Running at El Cajon’s 3rd Annual St. Patrick’s Half Marathon & 5K run

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El Cajon’s Mayor Bill Wells proclaimed, “Forget the miles, remember the glory.” And green Irish glory of all kinds—tutus, kilts, green t-shirts and more were seen in droves on the runners at the 3rd Annual St Patrick’s Half Marathon & 5K on March 15 in downtown El Cajon.

El Cajon’s Mayor Bill Wells proclaimed, “Forget the miles, remember the glory.” And green Irish glory of all kinds—tutus, kilts, green t-shirts and more were seen in droves on the runners at the 3rd Annual St Patrick’s Half Marathon & 5K on March 15 in downtown El Cajon.

Anne Ebert, with the Run EC Foundation who ran the event, said around 2,500 participants showed up to do either the half marathon, green mile fun run, or 5k. The marathon, an idea that was created in the El Cajon Chamber’s idea machine, the Future Vision Project, raises money, around $35,000 last year, for persons with disabilities.

Not only did schools, military branches, and running groups show up before 7:30 a.m. to warm up and stretch, but those who manned vendor booths, representatives from breweries, food trucks, and bagpipers in kilts played authentic Celtic songs at the start of the day.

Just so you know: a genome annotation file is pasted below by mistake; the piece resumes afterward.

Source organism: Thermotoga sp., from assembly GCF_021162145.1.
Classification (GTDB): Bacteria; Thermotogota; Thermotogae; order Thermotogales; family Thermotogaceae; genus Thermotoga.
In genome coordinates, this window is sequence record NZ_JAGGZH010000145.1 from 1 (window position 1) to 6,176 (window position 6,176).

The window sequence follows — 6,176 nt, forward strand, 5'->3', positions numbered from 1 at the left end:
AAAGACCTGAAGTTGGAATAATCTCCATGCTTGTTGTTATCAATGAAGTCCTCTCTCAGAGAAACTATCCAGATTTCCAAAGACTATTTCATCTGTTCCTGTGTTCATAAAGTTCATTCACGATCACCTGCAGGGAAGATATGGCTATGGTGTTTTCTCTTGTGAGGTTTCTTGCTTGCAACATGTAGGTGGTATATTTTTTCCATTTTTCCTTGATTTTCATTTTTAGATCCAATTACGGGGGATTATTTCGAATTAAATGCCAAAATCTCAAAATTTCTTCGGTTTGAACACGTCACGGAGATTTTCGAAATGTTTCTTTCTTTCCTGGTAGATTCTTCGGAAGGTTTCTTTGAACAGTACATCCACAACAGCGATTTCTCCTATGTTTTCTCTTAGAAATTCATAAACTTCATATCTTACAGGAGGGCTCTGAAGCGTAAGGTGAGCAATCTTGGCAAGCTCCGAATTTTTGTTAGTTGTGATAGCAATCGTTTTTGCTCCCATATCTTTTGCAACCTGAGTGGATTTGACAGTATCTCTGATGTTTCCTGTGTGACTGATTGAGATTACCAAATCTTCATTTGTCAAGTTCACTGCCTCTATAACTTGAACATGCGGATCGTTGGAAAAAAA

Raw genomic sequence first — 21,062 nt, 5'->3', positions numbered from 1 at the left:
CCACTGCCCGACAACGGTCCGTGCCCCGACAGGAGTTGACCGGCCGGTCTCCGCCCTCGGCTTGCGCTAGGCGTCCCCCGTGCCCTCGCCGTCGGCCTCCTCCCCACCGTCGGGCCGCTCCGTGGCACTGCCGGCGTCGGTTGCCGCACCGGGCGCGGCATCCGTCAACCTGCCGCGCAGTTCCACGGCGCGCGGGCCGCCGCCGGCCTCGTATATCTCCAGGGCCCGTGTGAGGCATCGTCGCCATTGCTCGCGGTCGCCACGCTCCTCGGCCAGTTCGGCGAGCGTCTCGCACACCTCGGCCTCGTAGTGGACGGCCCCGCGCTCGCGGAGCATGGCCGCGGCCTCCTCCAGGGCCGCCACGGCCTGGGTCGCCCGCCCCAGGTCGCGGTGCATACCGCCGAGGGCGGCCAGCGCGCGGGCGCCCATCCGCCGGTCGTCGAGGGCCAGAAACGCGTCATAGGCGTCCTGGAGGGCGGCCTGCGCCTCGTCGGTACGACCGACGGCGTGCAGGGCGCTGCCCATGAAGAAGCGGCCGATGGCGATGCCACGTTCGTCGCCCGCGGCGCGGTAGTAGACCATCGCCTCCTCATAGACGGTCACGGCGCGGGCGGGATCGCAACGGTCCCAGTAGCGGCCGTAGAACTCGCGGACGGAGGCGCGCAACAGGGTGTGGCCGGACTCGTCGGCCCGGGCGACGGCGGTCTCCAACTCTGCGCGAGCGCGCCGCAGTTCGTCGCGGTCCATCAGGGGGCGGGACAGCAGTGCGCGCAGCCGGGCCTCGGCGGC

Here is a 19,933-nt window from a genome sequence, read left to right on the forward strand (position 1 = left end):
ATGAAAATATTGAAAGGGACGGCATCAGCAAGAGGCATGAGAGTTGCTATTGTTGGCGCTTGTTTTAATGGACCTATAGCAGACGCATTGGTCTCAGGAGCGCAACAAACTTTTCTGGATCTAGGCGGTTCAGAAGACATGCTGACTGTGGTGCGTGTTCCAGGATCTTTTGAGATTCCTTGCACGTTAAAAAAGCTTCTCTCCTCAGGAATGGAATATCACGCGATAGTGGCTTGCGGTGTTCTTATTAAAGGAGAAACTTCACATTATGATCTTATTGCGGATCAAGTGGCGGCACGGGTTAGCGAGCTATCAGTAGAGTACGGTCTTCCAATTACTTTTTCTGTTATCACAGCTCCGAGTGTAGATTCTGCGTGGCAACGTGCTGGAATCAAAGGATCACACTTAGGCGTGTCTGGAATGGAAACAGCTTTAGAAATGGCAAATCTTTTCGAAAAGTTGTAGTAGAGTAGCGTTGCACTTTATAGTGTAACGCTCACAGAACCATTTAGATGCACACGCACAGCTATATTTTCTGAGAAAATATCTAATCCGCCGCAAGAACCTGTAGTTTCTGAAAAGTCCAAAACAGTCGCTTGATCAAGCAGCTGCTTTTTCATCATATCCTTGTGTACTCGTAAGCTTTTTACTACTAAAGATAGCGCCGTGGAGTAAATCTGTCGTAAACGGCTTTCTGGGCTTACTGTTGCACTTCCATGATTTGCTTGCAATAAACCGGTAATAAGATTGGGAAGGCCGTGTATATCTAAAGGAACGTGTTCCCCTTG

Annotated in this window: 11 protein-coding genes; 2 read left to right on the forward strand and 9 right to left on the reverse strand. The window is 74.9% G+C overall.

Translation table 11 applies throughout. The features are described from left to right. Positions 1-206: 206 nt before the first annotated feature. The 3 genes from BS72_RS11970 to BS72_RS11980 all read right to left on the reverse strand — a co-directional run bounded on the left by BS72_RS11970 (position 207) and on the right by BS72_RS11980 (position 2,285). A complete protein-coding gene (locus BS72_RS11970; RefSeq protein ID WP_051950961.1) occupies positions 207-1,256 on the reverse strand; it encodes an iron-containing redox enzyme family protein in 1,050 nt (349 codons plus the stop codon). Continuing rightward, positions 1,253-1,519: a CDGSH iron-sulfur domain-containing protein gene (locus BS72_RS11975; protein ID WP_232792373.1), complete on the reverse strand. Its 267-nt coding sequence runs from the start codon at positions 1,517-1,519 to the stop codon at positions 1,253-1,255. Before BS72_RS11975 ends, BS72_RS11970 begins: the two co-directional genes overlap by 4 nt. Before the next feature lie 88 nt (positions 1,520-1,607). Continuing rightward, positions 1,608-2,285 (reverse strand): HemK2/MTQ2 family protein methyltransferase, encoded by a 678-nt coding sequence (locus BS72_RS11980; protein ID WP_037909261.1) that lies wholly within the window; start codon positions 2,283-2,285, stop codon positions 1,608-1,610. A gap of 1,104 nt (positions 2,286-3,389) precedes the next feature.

Nonina Cox from Reno, Nevada came with her daughter that works at the local Seal Command Center.

“I ran years ago but today I’m doing it with my kids,” she said.

Not only did it have a range of participants, it is a USATF certified race, with running clubs but also had participants in wheelchairs or that used walkers. Walking was also an option. 

Chula Vista residents Stevan Perez and Alec Harris called it a draw as they sped thru the finish line for the one-mile race. They estimated their time to be between 4-5 minutes. Prize money was allotted for the top competitors but most were handed medallions on a lanyard. All winners will be posted on the race’s website at www.stpatricksdayhalf.com.

Vendors were in place as well for a range of businesses or groups. A vendor, Herbin Acupuncture & Wellness provided free stretches. Dr. J.P. Yurgel, chiropractor, stressed the importance of preparing for a race with the appropriate stretches from the hips down to the arches.

Other contests such as the leprechaun challenge, costume contest for the best Irish outfit, and other competitions that either provided a medallion or bragging rights were held from noon until closing time of around 4 p.m. Bands were scheduled all day starting out with the group Raggle Taggle at 9 a.m.

Local spirit raiser, Sunshine Horton, was dressed up in the de rigueur outfit for an Irish event as a leprechaun.  After all what’s an American-Irish event without a leprechaun?

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